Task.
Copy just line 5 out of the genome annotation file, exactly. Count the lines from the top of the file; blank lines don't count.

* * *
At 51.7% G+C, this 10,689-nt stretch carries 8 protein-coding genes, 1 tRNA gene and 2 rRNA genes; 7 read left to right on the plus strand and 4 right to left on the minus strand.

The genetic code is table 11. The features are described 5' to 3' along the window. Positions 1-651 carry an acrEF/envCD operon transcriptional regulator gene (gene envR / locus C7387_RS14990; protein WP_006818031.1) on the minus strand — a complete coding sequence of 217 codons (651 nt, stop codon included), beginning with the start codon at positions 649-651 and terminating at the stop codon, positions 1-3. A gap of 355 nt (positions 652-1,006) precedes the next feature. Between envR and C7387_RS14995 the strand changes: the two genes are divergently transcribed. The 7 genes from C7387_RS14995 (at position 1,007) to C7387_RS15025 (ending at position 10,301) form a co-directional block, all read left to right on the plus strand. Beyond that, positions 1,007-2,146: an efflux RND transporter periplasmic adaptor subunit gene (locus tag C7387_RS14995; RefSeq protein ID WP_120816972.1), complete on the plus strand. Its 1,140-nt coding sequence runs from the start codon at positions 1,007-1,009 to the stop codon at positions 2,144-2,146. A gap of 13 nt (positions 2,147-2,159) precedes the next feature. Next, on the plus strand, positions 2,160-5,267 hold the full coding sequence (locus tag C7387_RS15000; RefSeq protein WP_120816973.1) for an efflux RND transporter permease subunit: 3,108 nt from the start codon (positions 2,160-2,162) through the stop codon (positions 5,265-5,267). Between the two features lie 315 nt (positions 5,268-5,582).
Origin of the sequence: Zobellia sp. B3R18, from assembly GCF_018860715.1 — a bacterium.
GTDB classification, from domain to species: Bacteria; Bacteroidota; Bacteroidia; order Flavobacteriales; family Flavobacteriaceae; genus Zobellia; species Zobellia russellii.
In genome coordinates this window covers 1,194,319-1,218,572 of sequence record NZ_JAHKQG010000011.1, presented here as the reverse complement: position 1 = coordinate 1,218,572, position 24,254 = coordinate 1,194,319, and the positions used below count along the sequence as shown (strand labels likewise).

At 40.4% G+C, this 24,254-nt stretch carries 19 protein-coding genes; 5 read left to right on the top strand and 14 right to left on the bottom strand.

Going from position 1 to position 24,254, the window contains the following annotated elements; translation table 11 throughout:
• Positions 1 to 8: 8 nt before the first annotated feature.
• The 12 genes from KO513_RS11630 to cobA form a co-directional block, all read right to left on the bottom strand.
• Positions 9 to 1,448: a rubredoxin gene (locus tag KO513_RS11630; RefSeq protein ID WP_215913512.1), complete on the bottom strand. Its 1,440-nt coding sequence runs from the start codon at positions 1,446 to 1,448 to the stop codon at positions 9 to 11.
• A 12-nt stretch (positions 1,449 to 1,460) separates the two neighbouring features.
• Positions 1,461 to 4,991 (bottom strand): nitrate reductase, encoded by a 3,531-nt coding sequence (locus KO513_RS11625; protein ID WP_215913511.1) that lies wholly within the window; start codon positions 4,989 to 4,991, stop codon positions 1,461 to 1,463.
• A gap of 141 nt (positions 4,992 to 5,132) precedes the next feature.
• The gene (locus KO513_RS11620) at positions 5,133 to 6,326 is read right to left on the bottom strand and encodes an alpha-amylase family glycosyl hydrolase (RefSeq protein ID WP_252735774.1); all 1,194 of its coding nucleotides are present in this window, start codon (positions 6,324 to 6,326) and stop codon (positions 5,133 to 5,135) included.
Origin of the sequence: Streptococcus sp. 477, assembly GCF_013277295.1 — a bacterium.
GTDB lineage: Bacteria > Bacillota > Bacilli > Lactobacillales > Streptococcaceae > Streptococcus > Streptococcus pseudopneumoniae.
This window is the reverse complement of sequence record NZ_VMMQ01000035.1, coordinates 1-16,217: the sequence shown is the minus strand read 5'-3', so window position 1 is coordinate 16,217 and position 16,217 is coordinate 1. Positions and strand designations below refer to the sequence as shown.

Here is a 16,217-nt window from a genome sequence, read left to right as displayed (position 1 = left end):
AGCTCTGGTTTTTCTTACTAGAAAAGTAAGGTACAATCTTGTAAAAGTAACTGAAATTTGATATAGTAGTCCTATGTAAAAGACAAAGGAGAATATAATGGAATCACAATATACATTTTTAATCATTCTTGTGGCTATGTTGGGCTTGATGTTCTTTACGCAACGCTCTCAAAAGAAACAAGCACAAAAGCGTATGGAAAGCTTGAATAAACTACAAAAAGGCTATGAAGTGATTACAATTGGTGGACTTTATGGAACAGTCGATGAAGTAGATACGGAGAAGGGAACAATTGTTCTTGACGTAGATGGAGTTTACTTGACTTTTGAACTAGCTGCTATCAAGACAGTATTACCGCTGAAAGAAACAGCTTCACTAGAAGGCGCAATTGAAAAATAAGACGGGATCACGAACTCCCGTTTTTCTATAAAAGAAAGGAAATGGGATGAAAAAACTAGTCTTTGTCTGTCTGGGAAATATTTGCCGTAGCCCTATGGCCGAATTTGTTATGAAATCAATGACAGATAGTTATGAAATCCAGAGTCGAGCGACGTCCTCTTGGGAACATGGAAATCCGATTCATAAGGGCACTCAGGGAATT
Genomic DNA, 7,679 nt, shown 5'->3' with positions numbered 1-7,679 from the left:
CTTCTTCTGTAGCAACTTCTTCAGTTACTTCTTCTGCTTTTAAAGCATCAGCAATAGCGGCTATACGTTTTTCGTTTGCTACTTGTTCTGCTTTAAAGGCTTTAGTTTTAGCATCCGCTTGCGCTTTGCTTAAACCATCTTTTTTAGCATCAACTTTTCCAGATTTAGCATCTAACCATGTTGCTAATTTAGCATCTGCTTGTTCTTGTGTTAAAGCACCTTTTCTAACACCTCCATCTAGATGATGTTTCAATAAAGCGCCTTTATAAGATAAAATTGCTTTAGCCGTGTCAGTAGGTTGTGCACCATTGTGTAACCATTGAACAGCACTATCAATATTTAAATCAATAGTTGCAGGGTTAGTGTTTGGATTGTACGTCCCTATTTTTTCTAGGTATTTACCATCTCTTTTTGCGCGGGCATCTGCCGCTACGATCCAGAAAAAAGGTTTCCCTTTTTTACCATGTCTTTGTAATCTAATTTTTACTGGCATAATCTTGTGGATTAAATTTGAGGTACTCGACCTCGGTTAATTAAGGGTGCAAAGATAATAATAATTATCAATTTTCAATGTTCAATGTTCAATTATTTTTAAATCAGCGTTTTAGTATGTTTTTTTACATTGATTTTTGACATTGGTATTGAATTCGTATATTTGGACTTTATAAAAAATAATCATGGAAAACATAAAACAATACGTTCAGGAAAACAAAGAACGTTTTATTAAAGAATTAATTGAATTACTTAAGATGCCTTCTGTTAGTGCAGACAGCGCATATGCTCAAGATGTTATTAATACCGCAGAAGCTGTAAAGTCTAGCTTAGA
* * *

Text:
In genome coordinates this window covers 1,194,319-1,218,572 of sequence record NZ_JAHKQG010000011.1, presented here as the reverse complement: position 1 = coordinate 1,218,572, position 24,254 = coordinate 1,194,319, and the positions used below count along the sequence as shown (strand labels likewise).